Elena Gonzalez's backyard soup kitchen is a hive of activity, with busy hands chopping and stirring as a cauldron with a bit of chicken and much rice boils over a wood fire in a poor Argentina neighborhood.
Gonzalez's soup kitchen in Belen de Escobar, some 55 kilometers (34 miles) from Buenos Aires, is one of more than 1,500 in the country of 45 million.
Argentina has a long history of high inflation but is going through a particularly rough patch, worsened by the global repercussions of the war in Ukraine.
With food prices in the country rising 20 percent in just three months, a complex network of public and private organizations is required to feed millions of increasingly hungry mouths.
"The situation is getting more and more complicated," said Gonzalez, whose soup kitchen is eight years old.
From a combination of state aid, private donations, contributions from local residents, a communal vegetable garden and a few chickens, she manages to put food on the table.
Gonzalez says she cannot afford to miss a day of cooking. "The local children would come to my door to demand their plate," she told AFP.
Her soup kitchen receives help from the network Barrios de Pie (Neighborhoods on their Feet), a social movement born from the economic crisis 20 years ago, and for which the need has never abated.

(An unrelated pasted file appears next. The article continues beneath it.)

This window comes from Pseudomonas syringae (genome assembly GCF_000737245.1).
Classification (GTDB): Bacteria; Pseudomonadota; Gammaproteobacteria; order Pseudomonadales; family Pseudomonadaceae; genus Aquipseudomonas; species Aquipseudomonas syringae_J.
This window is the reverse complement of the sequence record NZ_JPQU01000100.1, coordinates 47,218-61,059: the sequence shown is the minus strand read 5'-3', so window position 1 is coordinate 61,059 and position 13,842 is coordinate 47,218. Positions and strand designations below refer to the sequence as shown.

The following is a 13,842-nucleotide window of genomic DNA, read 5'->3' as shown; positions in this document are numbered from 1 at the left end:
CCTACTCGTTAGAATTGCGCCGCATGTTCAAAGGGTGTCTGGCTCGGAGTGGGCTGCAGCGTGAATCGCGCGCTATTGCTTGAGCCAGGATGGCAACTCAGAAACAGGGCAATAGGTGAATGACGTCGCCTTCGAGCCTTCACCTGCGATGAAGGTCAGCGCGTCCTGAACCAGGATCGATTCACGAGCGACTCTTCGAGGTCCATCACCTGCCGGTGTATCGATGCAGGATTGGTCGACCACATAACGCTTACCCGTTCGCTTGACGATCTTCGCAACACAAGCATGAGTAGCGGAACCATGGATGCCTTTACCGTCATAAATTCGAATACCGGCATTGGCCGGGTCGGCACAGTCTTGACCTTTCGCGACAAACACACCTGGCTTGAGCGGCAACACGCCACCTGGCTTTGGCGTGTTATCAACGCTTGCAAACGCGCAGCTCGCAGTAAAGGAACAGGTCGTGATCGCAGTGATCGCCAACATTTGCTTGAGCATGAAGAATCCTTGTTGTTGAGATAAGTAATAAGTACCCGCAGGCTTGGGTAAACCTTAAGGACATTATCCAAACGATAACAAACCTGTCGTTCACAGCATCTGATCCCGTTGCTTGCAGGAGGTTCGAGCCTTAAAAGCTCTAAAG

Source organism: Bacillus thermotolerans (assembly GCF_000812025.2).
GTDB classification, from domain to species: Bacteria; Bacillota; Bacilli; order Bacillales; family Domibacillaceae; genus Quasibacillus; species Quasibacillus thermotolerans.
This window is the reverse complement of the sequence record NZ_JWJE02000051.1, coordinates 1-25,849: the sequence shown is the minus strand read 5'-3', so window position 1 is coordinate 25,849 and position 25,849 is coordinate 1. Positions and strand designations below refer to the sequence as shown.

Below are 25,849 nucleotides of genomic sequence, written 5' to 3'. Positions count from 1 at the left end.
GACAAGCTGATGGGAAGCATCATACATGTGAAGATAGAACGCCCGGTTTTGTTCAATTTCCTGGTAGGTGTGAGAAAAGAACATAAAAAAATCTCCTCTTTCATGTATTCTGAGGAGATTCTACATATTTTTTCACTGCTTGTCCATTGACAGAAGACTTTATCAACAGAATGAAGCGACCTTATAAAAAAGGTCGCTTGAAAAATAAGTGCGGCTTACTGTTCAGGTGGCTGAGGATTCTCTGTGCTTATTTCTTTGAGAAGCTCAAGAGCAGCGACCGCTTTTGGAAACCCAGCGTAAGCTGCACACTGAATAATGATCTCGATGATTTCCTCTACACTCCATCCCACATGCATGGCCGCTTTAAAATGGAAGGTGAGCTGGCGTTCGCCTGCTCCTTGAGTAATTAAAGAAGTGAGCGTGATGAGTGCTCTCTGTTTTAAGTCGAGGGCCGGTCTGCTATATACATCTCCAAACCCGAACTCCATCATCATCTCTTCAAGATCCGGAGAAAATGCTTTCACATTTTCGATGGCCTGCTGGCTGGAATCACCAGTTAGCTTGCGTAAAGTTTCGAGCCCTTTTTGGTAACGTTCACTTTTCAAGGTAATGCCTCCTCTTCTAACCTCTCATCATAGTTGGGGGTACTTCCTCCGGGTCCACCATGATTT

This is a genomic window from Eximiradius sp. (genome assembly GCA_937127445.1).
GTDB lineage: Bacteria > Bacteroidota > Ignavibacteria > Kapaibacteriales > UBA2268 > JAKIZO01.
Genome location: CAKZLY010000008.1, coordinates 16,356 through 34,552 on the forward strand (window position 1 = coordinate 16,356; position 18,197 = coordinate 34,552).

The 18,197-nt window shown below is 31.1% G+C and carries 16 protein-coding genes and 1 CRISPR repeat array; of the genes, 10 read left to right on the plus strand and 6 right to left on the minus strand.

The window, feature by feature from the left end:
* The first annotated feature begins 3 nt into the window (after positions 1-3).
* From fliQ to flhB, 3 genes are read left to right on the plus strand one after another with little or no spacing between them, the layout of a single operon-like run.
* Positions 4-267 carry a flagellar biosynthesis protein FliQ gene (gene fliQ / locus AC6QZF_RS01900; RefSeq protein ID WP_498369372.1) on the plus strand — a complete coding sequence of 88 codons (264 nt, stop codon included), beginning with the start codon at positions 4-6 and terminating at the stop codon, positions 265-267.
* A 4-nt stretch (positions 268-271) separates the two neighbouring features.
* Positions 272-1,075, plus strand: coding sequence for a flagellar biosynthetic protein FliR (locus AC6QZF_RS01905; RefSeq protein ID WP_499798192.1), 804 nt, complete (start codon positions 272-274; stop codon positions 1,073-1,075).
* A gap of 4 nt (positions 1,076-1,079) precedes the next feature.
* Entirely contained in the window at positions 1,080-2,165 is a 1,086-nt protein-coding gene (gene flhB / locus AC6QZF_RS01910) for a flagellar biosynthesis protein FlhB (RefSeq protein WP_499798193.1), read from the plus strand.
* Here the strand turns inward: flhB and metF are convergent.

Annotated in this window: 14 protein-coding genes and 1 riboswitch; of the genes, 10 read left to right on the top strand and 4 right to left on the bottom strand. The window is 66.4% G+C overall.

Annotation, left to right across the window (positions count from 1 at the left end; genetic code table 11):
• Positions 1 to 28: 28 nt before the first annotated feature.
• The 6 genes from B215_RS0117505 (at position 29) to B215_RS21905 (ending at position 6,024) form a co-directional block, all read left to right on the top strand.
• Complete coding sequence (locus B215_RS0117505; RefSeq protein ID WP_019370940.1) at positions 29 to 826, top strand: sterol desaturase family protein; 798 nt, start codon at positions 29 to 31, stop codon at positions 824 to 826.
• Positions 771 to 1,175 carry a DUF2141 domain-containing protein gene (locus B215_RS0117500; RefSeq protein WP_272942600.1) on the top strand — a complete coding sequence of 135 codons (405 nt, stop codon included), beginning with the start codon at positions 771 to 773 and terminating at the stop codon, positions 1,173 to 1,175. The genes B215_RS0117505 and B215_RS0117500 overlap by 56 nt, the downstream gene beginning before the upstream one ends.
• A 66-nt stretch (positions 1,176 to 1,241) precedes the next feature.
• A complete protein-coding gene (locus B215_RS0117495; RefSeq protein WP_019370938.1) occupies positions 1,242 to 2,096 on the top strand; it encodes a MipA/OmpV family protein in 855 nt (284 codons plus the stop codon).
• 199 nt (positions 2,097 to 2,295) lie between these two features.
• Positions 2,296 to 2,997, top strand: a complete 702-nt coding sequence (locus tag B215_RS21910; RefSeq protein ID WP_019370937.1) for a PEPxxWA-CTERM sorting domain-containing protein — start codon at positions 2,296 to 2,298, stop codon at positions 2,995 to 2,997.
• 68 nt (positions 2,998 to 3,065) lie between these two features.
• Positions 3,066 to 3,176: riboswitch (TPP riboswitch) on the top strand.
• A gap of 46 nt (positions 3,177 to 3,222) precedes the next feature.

It is an essential cog in the wheel of citizen mobilization topping up the public aid on which more than four million people depend, according to official figures.
Recently, the government has had to increase by 50 percent -- to between $78 and $156 per month -- the food stamps that some 2.4 million households rely on.
Another 300,000 mouths are fed at school canteens, while yet more get their daily meal from religious organizations and NGOs.
Local shops fill in some of the remaining gap, delivering unsold food to soup kitchens or sometimes directly to households in need.
- 'Hanging in there' -
"Argentina has a much larger social assistance network than other Latin American countries," sociologist Ricardo Rouvier of the University of San Andres told AFP.
But the country is facing a dilemma: It has to limit public spending because of commitments to the International Monetary Fund under a recent deal to refinance a multi-billion dollar debt.
And things are likely to get worse with the Ukraine war fueling global price inflation hot on the heels of the coronavirus pandemic's economic ravages.
A UN report on Wednesday projected GDP growth of 3.0 percent for Argentina for 2022, and warned of "sustained high inflation" and likely higher unemployment rates.
This is what makes private initiatives so critical.
But they, too, are struggling, with "inconsistent" public aid, said Silvia Saravia, coordinator of Barrios de Pie.
"We are hanging in there. We have to, because there is a need," she told AFP.
"We never know exactly what we are going to have. So, how do we survive, how do we have so many soup kitchens and social community kitchens? Partly... because the families in the neighborhood understand that by cooking together they will be able to eat better than cooking separately."
NGOs and private soup kitchens "are the real heroes of this story," said Virginia Ronco of the Munro Food Bank -- the country’s largest -- which feeds about 340,000 people a day.
"Even in situations of great vulnerability, they put a lot of heart and ingenuity into their work."